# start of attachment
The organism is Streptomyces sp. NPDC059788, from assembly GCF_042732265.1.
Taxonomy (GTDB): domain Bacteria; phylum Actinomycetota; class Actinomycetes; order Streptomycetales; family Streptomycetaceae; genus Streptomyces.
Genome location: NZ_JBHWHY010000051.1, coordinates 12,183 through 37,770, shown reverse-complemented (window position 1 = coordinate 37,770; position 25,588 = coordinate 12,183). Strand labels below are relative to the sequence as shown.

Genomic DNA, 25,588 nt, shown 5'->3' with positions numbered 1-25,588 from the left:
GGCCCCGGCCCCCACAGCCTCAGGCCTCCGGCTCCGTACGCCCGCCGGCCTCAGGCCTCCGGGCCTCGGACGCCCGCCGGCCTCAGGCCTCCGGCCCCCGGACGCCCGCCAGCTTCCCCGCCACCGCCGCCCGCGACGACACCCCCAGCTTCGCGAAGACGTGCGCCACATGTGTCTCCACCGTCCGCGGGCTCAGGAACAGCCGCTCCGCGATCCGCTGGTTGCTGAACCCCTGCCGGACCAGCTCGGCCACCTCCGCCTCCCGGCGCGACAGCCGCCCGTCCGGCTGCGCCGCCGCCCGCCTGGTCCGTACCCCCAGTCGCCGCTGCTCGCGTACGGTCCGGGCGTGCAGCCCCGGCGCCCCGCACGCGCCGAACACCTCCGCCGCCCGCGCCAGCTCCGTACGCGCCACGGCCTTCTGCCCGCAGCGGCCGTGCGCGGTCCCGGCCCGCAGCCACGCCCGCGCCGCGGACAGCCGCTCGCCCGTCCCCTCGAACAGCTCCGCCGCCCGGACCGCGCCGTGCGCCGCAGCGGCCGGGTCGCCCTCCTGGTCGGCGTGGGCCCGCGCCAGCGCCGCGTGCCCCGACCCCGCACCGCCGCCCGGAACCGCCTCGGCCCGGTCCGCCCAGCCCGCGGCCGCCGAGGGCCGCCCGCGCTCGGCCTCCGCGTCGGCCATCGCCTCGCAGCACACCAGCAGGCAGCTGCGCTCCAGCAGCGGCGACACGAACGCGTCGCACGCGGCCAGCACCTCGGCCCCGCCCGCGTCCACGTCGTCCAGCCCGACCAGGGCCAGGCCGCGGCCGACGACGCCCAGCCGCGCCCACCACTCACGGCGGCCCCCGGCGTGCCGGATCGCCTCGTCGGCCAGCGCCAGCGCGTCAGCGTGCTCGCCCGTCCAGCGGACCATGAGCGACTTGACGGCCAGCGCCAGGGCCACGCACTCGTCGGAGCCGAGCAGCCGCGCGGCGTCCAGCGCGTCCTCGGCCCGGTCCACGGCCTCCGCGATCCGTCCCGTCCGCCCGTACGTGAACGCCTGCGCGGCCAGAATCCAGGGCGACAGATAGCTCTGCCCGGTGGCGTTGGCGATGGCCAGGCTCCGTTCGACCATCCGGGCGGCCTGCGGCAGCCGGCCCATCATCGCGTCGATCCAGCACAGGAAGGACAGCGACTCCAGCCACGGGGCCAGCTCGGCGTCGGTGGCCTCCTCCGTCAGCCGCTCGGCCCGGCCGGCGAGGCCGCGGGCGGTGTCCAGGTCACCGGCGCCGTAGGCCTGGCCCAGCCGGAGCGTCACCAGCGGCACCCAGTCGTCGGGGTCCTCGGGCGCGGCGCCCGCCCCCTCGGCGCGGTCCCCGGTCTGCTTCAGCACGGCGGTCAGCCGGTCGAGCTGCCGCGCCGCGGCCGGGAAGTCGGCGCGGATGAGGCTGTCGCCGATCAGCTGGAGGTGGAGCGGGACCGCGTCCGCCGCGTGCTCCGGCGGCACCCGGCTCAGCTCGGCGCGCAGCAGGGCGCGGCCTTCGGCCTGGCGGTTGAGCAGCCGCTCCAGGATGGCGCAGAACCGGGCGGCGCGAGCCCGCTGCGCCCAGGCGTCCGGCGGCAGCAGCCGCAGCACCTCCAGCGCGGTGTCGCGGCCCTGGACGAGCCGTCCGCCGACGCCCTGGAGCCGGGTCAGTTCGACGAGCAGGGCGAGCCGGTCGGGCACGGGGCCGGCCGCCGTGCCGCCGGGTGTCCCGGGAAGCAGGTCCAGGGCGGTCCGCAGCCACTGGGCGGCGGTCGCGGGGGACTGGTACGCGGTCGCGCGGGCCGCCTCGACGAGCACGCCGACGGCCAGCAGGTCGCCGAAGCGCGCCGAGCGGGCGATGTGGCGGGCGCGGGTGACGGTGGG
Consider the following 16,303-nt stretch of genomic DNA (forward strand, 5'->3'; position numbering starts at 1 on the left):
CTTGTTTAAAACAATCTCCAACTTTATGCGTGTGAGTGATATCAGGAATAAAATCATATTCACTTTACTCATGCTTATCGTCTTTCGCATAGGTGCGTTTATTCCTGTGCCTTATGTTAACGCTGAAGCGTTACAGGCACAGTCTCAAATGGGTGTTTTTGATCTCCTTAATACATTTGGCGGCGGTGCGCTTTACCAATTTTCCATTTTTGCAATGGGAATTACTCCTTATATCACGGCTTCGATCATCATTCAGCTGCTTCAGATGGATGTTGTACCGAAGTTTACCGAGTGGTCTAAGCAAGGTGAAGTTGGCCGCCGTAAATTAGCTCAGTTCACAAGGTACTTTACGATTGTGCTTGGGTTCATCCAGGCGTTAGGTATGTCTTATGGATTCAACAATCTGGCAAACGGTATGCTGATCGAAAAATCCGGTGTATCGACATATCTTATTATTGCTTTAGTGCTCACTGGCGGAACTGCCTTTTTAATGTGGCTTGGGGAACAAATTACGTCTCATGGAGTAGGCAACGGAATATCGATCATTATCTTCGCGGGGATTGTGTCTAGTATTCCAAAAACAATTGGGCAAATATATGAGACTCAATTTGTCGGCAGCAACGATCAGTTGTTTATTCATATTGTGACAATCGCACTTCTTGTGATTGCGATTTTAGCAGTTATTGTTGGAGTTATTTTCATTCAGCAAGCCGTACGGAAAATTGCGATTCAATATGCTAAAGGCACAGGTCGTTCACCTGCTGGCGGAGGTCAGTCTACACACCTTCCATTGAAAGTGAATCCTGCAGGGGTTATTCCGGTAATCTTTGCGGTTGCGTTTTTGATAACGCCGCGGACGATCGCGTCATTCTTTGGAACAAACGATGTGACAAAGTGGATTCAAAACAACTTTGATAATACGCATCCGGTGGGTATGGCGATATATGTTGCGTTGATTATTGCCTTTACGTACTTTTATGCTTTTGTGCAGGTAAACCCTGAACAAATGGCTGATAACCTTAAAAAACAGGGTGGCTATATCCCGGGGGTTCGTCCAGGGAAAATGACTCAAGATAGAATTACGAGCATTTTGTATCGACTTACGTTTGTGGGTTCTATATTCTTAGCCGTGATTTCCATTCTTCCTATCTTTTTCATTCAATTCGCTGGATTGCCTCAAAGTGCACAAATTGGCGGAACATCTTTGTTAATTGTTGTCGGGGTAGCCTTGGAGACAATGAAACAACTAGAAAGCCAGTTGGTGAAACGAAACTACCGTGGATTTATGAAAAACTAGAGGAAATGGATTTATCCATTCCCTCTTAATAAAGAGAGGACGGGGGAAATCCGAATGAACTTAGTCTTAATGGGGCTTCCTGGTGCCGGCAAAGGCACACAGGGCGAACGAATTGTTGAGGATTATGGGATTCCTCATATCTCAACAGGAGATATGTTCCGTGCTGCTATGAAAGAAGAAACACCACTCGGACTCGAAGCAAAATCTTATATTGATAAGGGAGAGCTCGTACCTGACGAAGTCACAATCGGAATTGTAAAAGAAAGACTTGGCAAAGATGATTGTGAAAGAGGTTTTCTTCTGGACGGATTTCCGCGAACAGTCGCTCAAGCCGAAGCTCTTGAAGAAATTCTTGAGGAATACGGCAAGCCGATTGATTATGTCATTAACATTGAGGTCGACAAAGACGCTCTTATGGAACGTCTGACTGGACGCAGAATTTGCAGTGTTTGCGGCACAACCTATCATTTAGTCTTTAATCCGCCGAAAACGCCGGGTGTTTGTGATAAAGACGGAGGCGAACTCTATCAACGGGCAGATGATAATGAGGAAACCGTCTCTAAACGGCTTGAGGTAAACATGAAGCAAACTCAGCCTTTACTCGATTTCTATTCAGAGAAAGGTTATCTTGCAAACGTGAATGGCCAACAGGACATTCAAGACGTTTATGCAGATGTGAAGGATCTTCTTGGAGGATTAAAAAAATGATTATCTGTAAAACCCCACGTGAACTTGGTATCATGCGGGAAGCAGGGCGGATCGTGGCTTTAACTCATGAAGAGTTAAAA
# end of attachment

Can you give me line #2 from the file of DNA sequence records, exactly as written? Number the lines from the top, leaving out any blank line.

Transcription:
Taxonomy (GTDB): domain Bacteria; phylum Actinomycetota; class Actinomycetes; order Streptomycetales; family Streptomycetaceae; genus Streptomyces.